The law applying to adopted children depends, to a certain degree, on when they were adopted. For children adopted before 30th December 2005, The Adoption Act 1976 applies, whereas those adopted after that date, The Adoption and Children Act 2002 is relevant. That said, many of the rules contained within the two pieces of legislation are very similar and overlap. Here, we take a look at the rights of adopted children.
What can adopted children do?
Interestingly, people adopted before 12th November 1975 are required to receive counselling before being allowed access to their adoption information. Those adopted after that date, are not legally required to seek counselling. Adopted children have the right to:
- Inherit their adoptive parents’ estate. And if they died without making a will (intestate), they have the same right to inherit the estate, or a share of it, as any biological child. This right depends on the child being validly adopted in line with UK law. Adopted children lose the automatic right to inherit from their biological parents.
- Gain access to their their full birth certificate for those who have reached the age of 18 (16 in Scotland). This may reveal whether they are adopted and provide them with the name of their biological parents. A record of all children who have been adopted is kept on the Adopted Children Register.
- Use the Adopted Children Register to find their biological relatives. By adding their details to the Register, an adopted child indicates to their biological relatives that they wish to be contacted, and vice versa. However, for this to be effective, the biological relatives must also have registered their details on the system.
What steps can adopted children take to find their birth parents?
Any adopted person who decides to find their birth parents should be prepared for a lengthy and frustrating process. The law entitles individuals to the information contained in their original birth certificate, and to know which court or agency dealt with the adoption.
The following suggestions may be useful in your search:
- The first step is to contact the relevant Register Office and obtain your original birth certificate. The information on it may enable you to use the electoral register and search the internet for any names and addresses given.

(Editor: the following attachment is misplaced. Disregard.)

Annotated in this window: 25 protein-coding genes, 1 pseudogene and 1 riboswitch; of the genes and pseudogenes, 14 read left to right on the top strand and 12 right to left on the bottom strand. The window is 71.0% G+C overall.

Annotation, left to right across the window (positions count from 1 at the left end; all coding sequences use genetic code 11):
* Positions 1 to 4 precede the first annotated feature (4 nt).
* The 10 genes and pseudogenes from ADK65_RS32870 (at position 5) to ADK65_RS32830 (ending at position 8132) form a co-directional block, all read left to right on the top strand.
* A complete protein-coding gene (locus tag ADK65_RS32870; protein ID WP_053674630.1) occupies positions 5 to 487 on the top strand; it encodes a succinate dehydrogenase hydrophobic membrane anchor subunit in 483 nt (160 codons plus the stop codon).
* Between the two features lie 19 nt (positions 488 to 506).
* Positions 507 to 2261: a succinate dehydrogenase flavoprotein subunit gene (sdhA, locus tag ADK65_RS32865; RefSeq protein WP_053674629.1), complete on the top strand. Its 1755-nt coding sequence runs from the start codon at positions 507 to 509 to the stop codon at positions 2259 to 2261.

- Using social media: for many people trying to locate birth family, using sites such as Facebook, has helped them to reunite with a birth relative. Timothy Welch, a teacher from London, was brought up by his adoptive parents, Eunice and Bill. When both of his parents died, it re-ignited his curiosity about his heritage. Timothy began his search by joining a closed Facebook group for families, mothers, and children who were born in his birthplace of Yateley Haven in Hampshire. On the site, he met an enthusiastic amateur historian who offered to help him trace his birth parents.
- Contact the Adoption Contact Register – you can add your name to the register by completing form CR part 1. There is a small fee for registering, and you need to be over the age of 18. Relatives of adopted children can also add their names by completing form CR part 2 and paying a small fee.
- You can use an intermediary agency to help you find a birth relative if you were adopted before 30th December 2005. There will be a fee for this service, which depends on each individual agency. If an intermediary agency finds a person, you will only be able to contact them if they agree to it. If they don’t agree, then the agency cannot reveal their name or address, but may disclose information such as their domestic or family circumstances and their general health and wellbeing.
Finding relatives in later life
It is common for adopted individuals to wait until they are much older to find their birth family. Perhaps their adoptive parents have died, or some other life changing event has occurred which has precipitated a move towards finding out more about their personal history. For example, Penny Green, a former charity worker from Bedfordshire, created a Facebook group for people who were born or have a link to The Haven which is a mother and baby home run by the Baptist Church, after finding out she was born there. Penny, now at retirement age, stayed with her birth mother after her mother refused to give her up, but Penny felt a connection to The Haven and wanted to help reunite adoptees, now later in life, with their birth families.
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